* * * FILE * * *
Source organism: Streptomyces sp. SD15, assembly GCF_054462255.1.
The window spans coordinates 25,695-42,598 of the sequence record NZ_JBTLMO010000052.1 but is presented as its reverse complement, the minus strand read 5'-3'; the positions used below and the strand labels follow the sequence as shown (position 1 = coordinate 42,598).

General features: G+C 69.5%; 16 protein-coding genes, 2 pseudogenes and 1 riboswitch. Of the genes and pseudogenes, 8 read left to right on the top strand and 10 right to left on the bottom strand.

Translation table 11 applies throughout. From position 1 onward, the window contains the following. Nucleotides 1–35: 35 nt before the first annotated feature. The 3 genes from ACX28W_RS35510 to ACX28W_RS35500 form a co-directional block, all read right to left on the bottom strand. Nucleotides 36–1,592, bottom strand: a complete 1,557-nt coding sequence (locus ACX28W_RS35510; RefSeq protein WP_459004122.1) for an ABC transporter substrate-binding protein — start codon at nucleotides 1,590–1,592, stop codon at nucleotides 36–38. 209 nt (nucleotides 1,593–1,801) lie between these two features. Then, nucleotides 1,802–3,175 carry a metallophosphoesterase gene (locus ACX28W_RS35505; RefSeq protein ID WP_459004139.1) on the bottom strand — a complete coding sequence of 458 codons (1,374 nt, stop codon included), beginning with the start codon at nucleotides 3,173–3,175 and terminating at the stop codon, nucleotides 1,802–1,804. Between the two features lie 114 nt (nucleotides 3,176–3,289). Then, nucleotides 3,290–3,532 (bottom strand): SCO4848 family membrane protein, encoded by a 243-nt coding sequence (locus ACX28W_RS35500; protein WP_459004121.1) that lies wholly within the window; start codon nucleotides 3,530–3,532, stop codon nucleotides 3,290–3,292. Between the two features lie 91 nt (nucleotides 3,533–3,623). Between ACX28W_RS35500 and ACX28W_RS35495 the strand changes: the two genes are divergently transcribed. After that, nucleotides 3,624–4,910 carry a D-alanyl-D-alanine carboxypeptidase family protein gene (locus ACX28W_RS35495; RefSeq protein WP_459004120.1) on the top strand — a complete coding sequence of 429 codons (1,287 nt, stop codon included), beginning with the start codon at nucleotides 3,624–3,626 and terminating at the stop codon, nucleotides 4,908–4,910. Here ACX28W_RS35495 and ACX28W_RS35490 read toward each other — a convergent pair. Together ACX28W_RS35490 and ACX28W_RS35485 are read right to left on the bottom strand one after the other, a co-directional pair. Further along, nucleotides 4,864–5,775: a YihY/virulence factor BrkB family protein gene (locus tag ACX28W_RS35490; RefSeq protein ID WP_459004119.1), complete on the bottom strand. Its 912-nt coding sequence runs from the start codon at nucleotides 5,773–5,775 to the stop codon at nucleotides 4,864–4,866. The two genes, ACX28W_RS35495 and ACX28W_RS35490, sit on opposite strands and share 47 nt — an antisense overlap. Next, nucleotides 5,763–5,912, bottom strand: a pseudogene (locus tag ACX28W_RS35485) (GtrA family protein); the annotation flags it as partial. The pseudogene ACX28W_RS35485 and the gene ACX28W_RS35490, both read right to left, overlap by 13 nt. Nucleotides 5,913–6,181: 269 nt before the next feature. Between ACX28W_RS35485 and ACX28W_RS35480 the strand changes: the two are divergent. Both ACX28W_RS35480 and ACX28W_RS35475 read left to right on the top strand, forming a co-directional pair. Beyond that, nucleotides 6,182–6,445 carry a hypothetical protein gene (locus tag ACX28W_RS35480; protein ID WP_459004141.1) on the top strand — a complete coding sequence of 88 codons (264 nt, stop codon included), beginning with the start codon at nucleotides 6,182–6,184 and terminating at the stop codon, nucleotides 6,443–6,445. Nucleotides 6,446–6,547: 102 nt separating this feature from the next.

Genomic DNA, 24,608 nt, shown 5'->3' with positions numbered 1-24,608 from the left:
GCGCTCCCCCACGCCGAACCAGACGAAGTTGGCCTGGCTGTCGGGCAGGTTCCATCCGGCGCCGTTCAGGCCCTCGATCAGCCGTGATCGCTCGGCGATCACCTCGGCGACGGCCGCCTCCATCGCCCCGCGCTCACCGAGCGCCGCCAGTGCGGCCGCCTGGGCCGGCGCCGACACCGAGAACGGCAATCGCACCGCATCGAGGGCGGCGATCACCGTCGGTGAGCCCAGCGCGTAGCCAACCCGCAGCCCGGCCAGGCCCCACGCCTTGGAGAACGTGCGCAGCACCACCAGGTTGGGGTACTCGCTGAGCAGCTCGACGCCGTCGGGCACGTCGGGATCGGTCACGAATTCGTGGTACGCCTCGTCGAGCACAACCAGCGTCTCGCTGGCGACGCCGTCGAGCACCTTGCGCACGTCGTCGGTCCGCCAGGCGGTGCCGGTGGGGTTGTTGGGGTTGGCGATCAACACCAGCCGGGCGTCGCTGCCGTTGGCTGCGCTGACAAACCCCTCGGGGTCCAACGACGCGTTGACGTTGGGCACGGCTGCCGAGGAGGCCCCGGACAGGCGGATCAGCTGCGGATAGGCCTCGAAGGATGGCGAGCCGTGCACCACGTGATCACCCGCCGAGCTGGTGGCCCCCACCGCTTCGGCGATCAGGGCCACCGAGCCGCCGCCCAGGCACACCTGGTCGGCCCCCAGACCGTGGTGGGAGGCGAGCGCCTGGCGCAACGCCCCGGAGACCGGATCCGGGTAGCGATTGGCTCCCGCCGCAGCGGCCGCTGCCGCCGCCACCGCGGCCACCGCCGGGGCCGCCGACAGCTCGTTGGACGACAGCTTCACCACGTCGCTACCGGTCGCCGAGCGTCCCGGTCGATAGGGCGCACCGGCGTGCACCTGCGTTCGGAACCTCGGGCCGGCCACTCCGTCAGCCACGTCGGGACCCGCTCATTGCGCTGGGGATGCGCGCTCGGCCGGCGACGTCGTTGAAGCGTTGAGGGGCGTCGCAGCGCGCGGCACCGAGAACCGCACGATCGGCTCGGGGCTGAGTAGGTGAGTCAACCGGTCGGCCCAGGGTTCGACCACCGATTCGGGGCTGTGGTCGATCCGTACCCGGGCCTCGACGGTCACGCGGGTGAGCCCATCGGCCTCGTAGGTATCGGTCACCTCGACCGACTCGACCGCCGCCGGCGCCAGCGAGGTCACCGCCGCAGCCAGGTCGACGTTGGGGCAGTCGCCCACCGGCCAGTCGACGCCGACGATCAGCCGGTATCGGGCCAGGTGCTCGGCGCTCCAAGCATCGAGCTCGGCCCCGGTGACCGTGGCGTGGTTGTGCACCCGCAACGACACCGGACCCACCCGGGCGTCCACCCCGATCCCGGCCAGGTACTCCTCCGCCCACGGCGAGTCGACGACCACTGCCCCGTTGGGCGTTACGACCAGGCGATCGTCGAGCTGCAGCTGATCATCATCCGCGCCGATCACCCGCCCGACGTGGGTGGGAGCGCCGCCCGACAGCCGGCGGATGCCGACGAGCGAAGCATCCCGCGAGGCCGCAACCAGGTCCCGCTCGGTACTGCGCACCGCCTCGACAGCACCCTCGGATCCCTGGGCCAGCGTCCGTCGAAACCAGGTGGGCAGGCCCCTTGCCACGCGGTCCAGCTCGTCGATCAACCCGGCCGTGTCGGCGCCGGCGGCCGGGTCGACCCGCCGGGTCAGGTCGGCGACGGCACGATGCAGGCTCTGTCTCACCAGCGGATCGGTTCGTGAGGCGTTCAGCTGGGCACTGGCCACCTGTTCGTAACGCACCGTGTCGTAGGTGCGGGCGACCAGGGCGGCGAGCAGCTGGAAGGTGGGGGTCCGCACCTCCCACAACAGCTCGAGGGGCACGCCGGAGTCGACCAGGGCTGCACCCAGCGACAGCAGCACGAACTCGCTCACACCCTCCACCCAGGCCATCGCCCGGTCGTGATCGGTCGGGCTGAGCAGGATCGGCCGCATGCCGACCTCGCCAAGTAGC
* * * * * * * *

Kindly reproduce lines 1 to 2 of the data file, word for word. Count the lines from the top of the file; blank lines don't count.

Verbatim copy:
Source organism: Streptomyces sp. SD15, assembly GCF_054462255.1.
The window spans coordinates 25,695-42,598 of the sequence record NZ_JBTLMO010000052.1 but is presented as its reverse complement, the minus strand read 5'-3'; the positions used below and the strand labels follow the sequence as shown (position 1 = coordinate 42,598).